I’ve been reading a lot of great books lately, and the most recent one is “How to Win Friends and Influence People” by Dale Carnegie. I read the entire thing while on my flight to and from Minnesota last week.
By the end of the book, I had a cornucopia of mixed feelings.
One of my deepest feelings was that of personal shame and regret.
For so many years, I have been a self-righteous prick!
Coaching and teaching have been my profession since I was 18 years old, so I’ve been at this for over 17 years!
But, I’ve realized something…
I have criticized and condemned people along the way. I have talked poorly of others. I have used shame as a way to “motivate” others. I have posted many blogs with an “I’m right, you’re wrong” attitude. And, I have always had this dysfunctional need to tell others when they “lack integrity.”
The Psychology major in me knows that this self-righteous path is due in large part to my past and the hard experiences I have had to face…The choices I made that I once swore I would never do because “I’m better than that.”
The harder I fought my past, the harder I condemned and pointed fingers at people to make myself feel better.
Now, there are two sides to this coin. I sincerely wanted others to succeed and be better people, too. I wanted to help them avoid the mistakes I made. I wanted to live vicariously through them as redemption.
And so, I used condemnation and shame because it was the only way I knew how. I was given so much of it by other authority figures throughout my life, and I also gave it to myself tenfold daily.
So, here is my public apology to all of you, past and present, for ever condemning or criticizing you, and making you feel unimportant. While my intentions were sincere, my execution was lackluster, and even harmful.
Okay, what do we really need more of in this world?!
Yes, I know, that sounds really cheesy, but it is the truth!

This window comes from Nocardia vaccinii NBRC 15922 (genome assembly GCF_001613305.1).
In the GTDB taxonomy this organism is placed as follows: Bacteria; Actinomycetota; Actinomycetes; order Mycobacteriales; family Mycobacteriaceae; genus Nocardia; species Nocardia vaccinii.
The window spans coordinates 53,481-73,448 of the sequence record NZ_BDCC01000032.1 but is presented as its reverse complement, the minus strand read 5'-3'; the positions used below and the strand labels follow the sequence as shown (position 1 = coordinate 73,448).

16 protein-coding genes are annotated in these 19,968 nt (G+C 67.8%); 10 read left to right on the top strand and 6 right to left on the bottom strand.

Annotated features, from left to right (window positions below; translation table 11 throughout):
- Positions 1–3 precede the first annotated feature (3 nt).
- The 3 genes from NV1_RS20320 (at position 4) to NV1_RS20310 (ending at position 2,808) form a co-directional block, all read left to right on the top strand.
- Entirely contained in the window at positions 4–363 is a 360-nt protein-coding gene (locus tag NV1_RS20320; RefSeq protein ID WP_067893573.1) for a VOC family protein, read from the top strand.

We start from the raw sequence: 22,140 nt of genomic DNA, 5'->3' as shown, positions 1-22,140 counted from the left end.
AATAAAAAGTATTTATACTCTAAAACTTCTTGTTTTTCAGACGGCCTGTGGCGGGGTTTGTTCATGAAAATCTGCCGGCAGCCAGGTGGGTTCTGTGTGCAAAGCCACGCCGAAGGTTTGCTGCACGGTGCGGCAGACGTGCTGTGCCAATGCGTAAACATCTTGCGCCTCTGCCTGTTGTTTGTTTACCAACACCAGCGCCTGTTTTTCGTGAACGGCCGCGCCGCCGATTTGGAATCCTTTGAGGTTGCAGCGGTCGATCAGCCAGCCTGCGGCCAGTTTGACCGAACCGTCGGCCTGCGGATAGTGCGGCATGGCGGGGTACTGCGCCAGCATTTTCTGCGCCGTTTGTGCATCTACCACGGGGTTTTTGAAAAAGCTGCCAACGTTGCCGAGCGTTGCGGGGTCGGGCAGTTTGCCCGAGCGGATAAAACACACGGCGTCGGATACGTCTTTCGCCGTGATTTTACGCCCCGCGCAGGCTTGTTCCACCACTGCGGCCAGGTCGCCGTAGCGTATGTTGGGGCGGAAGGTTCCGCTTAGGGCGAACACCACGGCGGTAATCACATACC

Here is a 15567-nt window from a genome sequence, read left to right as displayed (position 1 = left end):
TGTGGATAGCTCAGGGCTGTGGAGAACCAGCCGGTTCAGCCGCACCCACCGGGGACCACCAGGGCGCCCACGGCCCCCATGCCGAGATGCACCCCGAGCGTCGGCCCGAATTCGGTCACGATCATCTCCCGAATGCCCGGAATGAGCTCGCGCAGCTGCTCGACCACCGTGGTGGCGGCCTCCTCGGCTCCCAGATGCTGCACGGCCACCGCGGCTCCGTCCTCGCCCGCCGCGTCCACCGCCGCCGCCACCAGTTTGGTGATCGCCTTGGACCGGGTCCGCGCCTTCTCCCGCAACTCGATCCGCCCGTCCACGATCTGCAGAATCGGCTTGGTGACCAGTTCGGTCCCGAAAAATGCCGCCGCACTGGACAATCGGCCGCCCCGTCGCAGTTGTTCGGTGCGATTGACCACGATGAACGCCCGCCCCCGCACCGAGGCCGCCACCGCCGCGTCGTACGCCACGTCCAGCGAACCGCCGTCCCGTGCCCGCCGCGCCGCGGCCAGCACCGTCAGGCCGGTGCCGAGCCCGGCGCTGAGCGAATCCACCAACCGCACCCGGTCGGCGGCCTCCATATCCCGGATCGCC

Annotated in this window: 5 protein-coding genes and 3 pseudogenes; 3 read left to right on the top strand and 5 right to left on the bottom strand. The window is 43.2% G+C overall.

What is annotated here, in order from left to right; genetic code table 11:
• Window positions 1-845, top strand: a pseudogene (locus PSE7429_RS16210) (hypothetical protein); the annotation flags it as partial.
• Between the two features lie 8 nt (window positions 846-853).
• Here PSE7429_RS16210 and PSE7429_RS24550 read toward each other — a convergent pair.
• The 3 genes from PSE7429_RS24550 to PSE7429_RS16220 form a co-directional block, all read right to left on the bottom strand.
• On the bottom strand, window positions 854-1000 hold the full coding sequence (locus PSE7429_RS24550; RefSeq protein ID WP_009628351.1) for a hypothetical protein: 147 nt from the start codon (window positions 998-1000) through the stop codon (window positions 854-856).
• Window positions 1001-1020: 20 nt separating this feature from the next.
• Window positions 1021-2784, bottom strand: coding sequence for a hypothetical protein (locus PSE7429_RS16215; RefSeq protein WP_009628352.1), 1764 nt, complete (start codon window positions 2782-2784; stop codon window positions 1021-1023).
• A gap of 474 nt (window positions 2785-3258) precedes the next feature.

How many comments on Facebook are negative? How many times do news reporters and show hosts criticize and condemn people? How often does your mother, father, husband, wife, boss, supervisor, customer, co-worker, friend, and perfect stranger remind you of the things you either did not do, did wrong, or need to do more of?!
How many times throughout the day are you reminded of all of your faults?!?!
And, how many times throughout the day are you appreciated, praised, or even just smiled at?!
It’s a chain reaction. The boss spills his coffee all over himself during traffic, so he takes it out on you in the office. You then take it out on your kid after picking him up from school. He then takes it out on his little sister during playtime. She then takes it out on your wife during storytime. So, then she takes it out on you as you’re both getting in to bed, and now there’s no “cuddle time” for you!
While you can’t control anyone else, you can control yourself.
When your boss rips you a new one at work because he’s pissed about something else unrelated to you, instead of taking it personally and inadvertently returning the poor favor to your kid, strive for understanding.
It’s too easy and too ingrained in all of us to jump to judgement and criticism. It’s natural for us to become defensive, but before you react, reconsider.
Change the reaction. Change the action. Change the course.
If instead you notice your boss’ coffee stained shirt and offer him your extra one in the car, and share in the frustration of spilled coffee in traffic with him, he will then be defused and realize he was too hard on you earlier. He then asks if you’d be interested in helping him lead the next project coming up, which could potentially be the foot in the door you need to move up in management. You then praise your son on his good grades after picking him up from school. He then helps his sister climb across the monkey bars and high-fives her efforts. She then snuggles with your wife during storytime. So, your wife then “snuggles” with you in bed!
Way better day!!! 🙂
So, here’s some new “life rules” that I am practicing daily:
1. Never criticize, condemn, or complain about anyone or anything. Ever.
2. Give honest and sincere appreciation, and do it often.
3. Avoid any and all arguments, especially ones you can win.
4. Ask meaningful questions, and avoid direct orders.
5. Let others save face.
6. Give others a good reputation to live up to! ❤
7. Be genuinely interested in others, and let them talk about themselves more.
8. If it’s not true, kind, AND helpful, then don’t say it.
We are internally driven by the need to feel important, and yet, we spend so much of our time telling and showing each other how unimportant we are.
What if, instead, we spent more time building each other up?!
What if we gave more benefit of the doubt? What if we smiled more? What if we walked away from an argument? What if we let someone else be “right?”
What if we strive for more understanding? More compassion? More love?!
Imagine…A world with more love!
Be good to each other.
“People will forget what you say, they will forget what you do, but they will never forget how you made them feel.”
~ Maya Angelou